What’s So Bad About the Deficit, Anyway? A Primer on the Nation’s Fiscal Bluffs

| December 30, 2012

As Washington tries to hash out a deal, we’ve taken a step back to break down the numbers behind our deficit — how it grew so big, why it is actually shrinking and whether a deal can bring it under control.

Bogus Democracy: How Dark Money Helped Republicans Hold the House and Hurt Voters

| December 23, 2012

A million more Americans voted for Democrats seeking election to the U.S. House of Representatives than Republicans. That advantage did not result in control of the chamber. Redistricting and secret money were key to the disparity.

For African-American Voter Turnout, a New Normal

| December 2, 2012

Ever since the process toward full citizenship of African Americans began with the 1863 Emancipation Proclamation, politicians and others have been trying to stop us from exercising the hard fought, hard won right to vote, writes Leslie Watson Malachie. It’s not working anymore.

The Conservative Case Against Compromise

| November 24, 2012

A Democrat and one a conservative say Republicans in Congress need to compromise so the government can “get things done,” and that it is better to do something than nothing. No. It is not, argues Lloyd Brown.

Obama and the Southern Tradition

| November 12, 2012

Mitt Romney and his diminishing white-male-America coalition wanted to put Barack Obama in his place. He failed. But certain realities of southern tradition endure, as does a racism in American politics that coursed through the 2012 election.

Amendment Shock: A More Tolerant Nation Is By-Passing Smug, Regressive Florida

| November 11, 2012

Many of Tuesday’s 176 popular referendum that passed speak of a more tolerant, more freedom-loving nation. Except in Florida, where the Legislature’s 11 proposals put the state at odds with national trenbds–and the Florida Legislature at odds with the people it claims to represent.

Mitt Romney’s , and Republicans’, Goldwater Moment

| September 27, 2012

Blowing an election it should have won, the GOP might finally realize it has strayed far out of the mainstream and become a little too odd for the American public, writes Bill Cotterell.

Partisanship Works. One-Party States Don’t.

| September 23, 2012

They are two of the most repeated claims you’ll hear every four years: That this is the most important election in our lifetime. And that partisanship is demolishing the country. Rubbish on both counts.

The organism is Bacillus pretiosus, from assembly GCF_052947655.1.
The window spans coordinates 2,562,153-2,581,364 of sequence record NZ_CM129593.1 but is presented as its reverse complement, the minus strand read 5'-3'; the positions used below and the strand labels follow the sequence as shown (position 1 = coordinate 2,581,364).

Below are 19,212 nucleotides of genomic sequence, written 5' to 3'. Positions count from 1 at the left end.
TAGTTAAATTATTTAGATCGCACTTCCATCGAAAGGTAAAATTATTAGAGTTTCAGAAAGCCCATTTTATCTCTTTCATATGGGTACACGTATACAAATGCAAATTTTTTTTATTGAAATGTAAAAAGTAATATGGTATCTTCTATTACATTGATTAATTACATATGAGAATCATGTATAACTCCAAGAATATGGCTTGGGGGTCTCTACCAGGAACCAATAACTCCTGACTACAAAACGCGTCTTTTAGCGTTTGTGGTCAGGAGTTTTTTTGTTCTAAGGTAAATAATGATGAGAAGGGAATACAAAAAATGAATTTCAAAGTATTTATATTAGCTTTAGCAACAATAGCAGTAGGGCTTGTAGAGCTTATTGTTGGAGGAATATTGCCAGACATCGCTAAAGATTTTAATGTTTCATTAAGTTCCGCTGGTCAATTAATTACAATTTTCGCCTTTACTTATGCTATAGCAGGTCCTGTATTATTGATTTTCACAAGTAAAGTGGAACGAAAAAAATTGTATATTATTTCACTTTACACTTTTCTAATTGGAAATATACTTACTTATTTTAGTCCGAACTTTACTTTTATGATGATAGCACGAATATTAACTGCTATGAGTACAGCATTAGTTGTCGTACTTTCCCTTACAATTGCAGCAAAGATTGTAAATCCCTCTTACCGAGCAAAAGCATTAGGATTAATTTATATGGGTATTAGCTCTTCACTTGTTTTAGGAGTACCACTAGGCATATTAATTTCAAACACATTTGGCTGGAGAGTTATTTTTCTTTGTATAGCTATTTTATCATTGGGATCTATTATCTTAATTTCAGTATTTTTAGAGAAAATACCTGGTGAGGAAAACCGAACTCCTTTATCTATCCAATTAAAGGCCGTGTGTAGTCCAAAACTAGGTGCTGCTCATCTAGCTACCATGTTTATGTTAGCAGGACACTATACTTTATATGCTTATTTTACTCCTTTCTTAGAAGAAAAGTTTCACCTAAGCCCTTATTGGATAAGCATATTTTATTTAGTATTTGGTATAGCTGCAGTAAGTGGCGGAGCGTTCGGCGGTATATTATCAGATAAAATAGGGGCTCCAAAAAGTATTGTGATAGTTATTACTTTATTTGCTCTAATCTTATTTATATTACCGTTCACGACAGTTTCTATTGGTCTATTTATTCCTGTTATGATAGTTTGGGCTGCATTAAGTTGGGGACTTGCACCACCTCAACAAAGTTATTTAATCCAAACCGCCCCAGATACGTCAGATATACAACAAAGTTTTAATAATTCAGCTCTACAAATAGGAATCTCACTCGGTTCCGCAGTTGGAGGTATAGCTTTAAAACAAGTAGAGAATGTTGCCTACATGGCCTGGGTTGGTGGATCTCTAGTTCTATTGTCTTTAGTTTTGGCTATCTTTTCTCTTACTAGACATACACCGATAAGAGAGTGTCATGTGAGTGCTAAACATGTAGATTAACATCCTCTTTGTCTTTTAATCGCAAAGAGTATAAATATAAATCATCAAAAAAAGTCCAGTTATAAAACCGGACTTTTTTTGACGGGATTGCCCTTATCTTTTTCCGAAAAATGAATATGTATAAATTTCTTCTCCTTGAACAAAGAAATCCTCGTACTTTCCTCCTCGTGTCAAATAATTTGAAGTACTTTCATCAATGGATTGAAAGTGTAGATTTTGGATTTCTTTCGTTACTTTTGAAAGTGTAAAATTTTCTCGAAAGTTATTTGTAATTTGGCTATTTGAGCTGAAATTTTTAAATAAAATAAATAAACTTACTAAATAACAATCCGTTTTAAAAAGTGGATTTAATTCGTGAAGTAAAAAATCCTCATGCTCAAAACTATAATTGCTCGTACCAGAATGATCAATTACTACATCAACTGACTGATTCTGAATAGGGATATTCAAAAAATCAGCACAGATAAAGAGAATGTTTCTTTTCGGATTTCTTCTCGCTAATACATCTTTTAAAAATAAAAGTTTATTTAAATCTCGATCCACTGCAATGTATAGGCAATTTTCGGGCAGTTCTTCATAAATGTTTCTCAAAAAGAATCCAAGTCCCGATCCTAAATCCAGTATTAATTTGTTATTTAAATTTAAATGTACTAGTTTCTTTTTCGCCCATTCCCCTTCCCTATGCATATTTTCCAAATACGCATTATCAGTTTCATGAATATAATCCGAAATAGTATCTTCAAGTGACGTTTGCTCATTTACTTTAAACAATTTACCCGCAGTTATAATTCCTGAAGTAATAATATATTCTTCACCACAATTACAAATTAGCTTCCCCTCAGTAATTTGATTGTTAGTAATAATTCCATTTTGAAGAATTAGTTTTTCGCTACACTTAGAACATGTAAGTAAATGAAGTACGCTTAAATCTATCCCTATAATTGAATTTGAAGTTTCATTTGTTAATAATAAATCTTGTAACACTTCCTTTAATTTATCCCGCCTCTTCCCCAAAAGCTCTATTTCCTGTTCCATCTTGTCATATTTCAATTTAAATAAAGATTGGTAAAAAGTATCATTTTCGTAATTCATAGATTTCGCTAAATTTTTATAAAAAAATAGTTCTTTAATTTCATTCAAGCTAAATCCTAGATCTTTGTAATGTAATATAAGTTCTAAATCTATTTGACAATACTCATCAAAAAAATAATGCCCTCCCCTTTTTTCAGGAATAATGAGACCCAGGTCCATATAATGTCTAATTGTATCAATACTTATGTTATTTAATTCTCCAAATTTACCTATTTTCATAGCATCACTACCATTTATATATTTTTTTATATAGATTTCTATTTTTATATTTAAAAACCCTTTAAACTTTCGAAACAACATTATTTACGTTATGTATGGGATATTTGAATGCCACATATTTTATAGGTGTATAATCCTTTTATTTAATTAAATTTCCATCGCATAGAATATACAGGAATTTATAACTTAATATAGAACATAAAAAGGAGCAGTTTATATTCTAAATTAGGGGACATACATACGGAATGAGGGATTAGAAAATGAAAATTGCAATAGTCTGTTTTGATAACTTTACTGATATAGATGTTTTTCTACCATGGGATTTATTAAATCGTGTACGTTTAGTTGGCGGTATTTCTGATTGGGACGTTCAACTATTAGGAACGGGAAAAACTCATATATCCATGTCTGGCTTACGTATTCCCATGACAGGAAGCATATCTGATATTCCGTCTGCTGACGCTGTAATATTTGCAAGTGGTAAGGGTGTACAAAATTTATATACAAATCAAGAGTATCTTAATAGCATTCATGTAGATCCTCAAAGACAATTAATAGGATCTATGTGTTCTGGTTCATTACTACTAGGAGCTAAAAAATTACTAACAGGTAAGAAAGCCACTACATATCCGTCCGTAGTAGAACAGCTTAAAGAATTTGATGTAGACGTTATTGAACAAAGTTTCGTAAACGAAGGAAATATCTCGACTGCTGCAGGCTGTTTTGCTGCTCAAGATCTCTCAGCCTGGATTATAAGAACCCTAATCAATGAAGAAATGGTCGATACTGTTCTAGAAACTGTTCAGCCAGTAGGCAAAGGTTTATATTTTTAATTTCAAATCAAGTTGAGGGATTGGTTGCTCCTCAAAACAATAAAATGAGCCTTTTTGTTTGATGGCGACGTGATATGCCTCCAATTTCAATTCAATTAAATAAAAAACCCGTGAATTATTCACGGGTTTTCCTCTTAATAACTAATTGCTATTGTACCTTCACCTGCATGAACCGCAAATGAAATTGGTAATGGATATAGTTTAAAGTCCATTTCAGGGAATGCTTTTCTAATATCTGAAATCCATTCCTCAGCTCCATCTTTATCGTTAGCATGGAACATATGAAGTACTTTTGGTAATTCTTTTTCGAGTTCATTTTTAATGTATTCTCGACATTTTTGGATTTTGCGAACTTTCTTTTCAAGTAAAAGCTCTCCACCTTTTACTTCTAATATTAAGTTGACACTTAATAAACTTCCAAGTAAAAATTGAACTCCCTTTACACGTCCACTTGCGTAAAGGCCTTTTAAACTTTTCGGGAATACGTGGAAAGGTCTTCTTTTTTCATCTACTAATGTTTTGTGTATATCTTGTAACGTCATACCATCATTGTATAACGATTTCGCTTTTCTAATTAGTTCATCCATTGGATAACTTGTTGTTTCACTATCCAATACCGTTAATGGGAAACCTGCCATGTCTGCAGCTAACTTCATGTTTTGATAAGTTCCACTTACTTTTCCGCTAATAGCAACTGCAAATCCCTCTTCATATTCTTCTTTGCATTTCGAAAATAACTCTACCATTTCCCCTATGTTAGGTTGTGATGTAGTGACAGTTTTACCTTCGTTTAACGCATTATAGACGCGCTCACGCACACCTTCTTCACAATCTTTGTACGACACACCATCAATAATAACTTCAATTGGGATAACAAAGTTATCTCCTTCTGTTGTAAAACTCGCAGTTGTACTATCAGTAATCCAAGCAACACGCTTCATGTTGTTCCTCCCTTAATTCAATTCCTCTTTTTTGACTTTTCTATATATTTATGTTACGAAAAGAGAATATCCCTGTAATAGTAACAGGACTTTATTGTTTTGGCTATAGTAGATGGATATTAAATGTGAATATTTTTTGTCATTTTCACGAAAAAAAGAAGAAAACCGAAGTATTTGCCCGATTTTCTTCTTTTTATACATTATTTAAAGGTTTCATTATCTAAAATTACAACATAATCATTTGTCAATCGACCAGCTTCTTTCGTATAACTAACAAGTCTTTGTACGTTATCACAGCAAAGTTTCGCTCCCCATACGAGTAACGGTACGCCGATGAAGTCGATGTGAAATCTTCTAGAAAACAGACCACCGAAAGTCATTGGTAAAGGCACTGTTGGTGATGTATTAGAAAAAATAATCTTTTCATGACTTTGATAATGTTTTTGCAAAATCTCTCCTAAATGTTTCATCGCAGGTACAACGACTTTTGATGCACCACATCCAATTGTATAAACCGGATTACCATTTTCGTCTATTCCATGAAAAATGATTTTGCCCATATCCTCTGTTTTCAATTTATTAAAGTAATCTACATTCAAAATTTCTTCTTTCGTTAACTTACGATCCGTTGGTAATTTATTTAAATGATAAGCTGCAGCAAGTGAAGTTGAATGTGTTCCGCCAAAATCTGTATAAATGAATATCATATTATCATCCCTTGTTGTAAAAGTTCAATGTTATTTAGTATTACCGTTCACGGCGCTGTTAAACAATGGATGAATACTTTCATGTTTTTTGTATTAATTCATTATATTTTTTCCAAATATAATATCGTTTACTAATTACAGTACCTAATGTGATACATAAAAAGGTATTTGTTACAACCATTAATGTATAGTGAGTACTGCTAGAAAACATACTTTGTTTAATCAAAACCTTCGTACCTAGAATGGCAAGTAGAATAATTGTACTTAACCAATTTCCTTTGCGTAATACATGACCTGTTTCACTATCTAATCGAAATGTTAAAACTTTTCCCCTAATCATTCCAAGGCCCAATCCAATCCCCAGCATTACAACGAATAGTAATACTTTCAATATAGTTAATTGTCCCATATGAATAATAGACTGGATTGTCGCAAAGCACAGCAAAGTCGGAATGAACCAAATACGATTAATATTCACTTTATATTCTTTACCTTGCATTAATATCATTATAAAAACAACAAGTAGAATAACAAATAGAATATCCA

In Charlotte, Democrats Welcome Crist as Floridians Wonder Whether to Trust Him

| September 4, 2012

As Charlie Crist takes the stage at the Democratic National Convention to embrace President Barack Obama, Florida Democrats are facing a question that could shape their party’s future: How much do they trust Charlie Crist? It’s part of a soap opera unfolding before partisans in two states.

Tea Party Mojo: What Ted Yoho, Republican Who Defeated Cliff Stearns, Stands For

| August 17, 2012

Ted Yoho’s policy positions show him to be more than just a flame thrower with broad anti-government pronouncements. He unseated 12-term Congressman Cliff Stearns through a showman’s eye and the ability to use it to his campaign’s advantage.

The Bigotry of Expediency: Michelle Bachmann and Her Local Disciples

| July 22, 2012

Michelle Bachmann’s bigoted smear of Huma Abedin, the Hillary Clinton aide who happens to be a Muslim, about Abedin’s alleged Muslim Brotherhood connections, is a reflection of a pronounced reactionary-Republican rejection of evidence for ideological expediency.

Jeb Bush’s Republican Identity Crisis and the Limits of Tolerance

| July 5, 2012

Even as Jeb Bush calls for a more tolerant Republican Party where ideas compete, his description of Obama’s reign in the White House as “One Ideology, One Party, and One Man” is more Orwellian than anything else, and misses the nature of Americans’ passionate beliefs, argues Steven Kurlander.

Gov. Scott Walker and the Pyrrhic Victories of Union-Bashing

| June 10, 2012

Inspired by Ronald Reagan’s union-busting, the latest round in the war on labor is a self-inflicted wound on the American economy, where workers-union and non-union alike–have been losing ground for 30 years.

It’s Not Just Politicians: Media Companies Lobby Against Transparency in Elections

| April 23, 2012

Many of the country’s biggest media companies, which own dozens of newspapers and TV news operations, are flexing their muscle in Washington in a fight against a government initiative to increase transparency of political spending.

The GOP’s War on Women: Electoral Bombs From Komen to Rush to Virginia’s Vaginal Probes

| March 10, 2012

The Republican war on women, conservative columnist Kathleen Parker writes, is “a perfect storm of stupefying proportions” that may have ruinous consequences for the GOP at election time. But it was a collapse foretold.

Rick Santorum: Facts, Legends and Phobias

| February 13, 2012

Rick Santorum’s win in Iowa and his three wins in Missouri, Colorado and Minnesota have vaulted him from obscurity to presidential contender. So who is this darling of the evangelical movement?